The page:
WaterWorld Weekly Newscast, August 14, 2017

A transcript of the WaterWorld Weekly Newscast for August 14, 2017.

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The following is a transcript of the WaterWorld Weekly Newscast for August 14, 2017.

Hi, I'm Angela Godwin for WaterWorld magazine, bringing you water and wastewater news headlines for the week of August 14. Coming up...

New Orleans deals with aftermath of 100-year storm
Startup could change how power plants use water
EPA to fund on-site technical assistance for small drinking water systems
Crowdfunded atlas illustrates water in various contexts

Late last week, a state of emergency was declared for New Orleans after the city's water-pumping system malfunctioned.

New Orleans has been dealing with the aftermath of a 100-year storm and as of Friday, more rain was expected in the forecast.

[soundbite: John Bel Edwards, Governor of Louisiana]

"Out of an abundance of caution I did sign a declaration of emergency for the Parish of Orleans to make sure that the governor's office and Homeland Security and Emergency Preparedness is leaning forward because if we get a heavier than expected rainfall, time will be of the essence. So we want to make sure that we can move as quickly as possible."

Sixteen pumps were out of service as the city got 10 inches of rain in three hours on August 5.

In addition to the malfunctioning pumps, last Wednesday an electrical fire damaged a control panel at one of the turbines that powers some of the city's strongest and oldest pumps.

Electricians and mechanics worked round the clock to make repairs. By Friday morning, New Orleans Mayor Mitch Landrieu announced the turbine had been fixed and testing was underway.

In the meantime, the city has ordered 26 generators to provide backup power in case of further emergency.

Infinite Cooling, an energy startup founded at MIT, recently scooped first place at the second annual Cleantech University Prize (UP) national competition, hosted by the U.S. Department of Energy.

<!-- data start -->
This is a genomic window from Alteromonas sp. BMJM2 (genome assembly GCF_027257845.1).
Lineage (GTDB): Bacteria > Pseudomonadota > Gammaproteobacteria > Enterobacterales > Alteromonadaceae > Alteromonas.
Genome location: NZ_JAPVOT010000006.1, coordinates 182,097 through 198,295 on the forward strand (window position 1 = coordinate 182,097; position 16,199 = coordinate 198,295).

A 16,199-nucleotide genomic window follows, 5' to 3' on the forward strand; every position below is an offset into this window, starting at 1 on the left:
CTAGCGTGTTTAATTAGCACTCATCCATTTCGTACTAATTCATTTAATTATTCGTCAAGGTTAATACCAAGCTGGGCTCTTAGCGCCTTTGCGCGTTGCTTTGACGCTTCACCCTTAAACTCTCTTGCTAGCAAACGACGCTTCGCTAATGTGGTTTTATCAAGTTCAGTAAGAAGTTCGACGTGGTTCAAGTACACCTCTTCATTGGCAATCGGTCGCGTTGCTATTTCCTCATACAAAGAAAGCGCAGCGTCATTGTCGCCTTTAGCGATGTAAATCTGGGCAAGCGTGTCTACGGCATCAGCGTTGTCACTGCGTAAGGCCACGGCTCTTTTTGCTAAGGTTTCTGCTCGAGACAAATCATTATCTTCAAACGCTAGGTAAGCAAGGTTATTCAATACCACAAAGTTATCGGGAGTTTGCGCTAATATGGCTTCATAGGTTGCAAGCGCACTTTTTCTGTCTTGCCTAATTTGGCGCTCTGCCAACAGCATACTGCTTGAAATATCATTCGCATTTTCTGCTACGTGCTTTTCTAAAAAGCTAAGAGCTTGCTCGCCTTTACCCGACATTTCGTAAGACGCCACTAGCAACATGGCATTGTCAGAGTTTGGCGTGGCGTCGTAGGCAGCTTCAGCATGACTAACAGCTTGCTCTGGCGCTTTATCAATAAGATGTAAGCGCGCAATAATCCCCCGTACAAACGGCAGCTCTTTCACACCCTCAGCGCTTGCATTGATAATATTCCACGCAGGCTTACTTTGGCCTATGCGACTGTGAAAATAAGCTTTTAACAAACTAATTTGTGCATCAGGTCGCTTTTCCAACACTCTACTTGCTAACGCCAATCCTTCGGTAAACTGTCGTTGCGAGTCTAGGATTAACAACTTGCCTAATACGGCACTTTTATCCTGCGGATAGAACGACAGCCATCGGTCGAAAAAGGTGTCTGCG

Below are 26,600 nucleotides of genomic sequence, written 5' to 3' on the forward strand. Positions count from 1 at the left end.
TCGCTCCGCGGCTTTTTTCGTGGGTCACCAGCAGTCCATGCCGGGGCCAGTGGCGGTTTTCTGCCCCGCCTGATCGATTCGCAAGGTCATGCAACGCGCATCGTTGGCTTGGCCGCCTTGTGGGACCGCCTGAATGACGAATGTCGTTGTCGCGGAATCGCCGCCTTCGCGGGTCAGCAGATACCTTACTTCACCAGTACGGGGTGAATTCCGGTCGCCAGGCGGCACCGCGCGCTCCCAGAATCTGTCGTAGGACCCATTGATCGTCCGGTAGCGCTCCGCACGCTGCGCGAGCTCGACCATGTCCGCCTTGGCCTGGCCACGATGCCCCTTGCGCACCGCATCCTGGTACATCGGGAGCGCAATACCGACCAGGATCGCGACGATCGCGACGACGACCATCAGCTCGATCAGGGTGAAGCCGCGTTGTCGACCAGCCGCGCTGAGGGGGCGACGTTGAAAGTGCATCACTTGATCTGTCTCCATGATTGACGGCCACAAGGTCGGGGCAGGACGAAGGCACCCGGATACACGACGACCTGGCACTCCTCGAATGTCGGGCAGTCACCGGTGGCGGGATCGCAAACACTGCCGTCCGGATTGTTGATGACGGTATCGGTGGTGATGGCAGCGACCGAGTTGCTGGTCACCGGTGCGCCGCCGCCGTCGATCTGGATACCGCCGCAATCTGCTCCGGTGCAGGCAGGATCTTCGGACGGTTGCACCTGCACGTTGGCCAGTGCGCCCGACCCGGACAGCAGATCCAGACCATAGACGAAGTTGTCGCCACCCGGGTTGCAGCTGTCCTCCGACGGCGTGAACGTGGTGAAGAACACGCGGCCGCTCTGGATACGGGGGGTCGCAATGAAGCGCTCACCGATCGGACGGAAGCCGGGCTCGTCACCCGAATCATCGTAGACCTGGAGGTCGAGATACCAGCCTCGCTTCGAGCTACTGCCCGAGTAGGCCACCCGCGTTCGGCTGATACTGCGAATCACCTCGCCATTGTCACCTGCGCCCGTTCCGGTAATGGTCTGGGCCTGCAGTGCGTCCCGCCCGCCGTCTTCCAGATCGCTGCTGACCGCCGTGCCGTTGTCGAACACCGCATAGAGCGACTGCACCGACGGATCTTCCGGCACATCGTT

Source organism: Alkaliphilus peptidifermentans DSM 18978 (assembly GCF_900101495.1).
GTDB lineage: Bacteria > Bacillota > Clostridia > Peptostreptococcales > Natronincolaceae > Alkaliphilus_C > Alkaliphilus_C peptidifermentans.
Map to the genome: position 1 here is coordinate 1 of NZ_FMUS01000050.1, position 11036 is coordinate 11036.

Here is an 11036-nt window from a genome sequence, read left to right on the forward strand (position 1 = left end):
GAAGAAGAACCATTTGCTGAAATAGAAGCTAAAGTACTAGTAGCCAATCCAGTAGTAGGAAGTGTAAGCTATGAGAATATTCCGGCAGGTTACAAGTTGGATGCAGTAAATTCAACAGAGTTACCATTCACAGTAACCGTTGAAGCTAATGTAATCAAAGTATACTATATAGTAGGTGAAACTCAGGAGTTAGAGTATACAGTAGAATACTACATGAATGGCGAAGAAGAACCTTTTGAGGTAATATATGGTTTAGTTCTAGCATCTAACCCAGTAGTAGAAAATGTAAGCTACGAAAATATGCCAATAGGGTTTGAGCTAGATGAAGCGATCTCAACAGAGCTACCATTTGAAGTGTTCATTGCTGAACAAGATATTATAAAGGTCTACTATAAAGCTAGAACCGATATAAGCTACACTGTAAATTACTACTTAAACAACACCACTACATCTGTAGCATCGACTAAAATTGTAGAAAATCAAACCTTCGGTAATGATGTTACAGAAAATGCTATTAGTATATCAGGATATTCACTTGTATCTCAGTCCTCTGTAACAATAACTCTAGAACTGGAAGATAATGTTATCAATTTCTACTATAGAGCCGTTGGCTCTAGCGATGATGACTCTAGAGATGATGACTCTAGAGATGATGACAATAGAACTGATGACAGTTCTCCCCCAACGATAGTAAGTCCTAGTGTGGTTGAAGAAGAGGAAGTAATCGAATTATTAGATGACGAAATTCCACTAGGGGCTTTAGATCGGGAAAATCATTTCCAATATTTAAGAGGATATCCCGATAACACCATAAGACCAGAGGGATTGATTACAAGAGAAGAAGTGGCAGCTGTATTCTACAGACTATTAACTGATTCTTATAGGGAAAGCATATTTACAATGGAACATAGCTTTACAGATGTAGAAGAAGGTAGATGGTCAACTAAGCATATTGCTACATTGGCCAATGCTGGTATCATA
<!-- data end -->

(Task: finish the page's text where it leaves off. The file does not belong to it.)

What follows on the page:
Using electric fields to charge and capture steam, Infinite Cooling’s technology recaptures up to 80 percent of the water vapor plumes that would normally escape from power plant cooling towers through evaporation.

Water from the collected steam is then recycled back into the cooling system.

It's estimated that Infinite Cooling’s technology could decrease power plant water consumption by as much as 30 percent and save power companies millions in annual water costs.

A recent U.S. EPA policy change will reestablish on-site assistance to the country’s small community drinking water utilities to help them comply with federal environmental regulations.

Technical assistance will be funded through the Grassroots Rural and Small Community Water Systems Assistance Act, which was enacted in December 2015.

It's estimated that the majority of U.S. water utilities - 91% - are considered small, serving fewer than 10,000 people.

The new EPA policy is expected to result in the return of two on-site technicians in each state.

The National Rural Water Association praised the agency's policy change, adding that it "will result in a dramatic and measurable improvement in drinking water safety and compliance in rural America.”

A team of map- and water-lovers is assembling a collection of over 80 maps illustrating water in a variety of contexts and conditions.

"Water: An Atlas" from Guerilla Cartographers blends traditional cartography, infographics, art and text to explore a variety of water-related themes, including conservation, climate, and conflict.

All of the contributing mapmakers are volunteers. A Kickstarter campaign is currently underway to help fund the printing of the atlas.

If you want to learn more about the project, visit Kickstarter.com and search "Water: An Atlas."

For WaterWorld magazine, I'm Angela Godwin. Thanks for watching.

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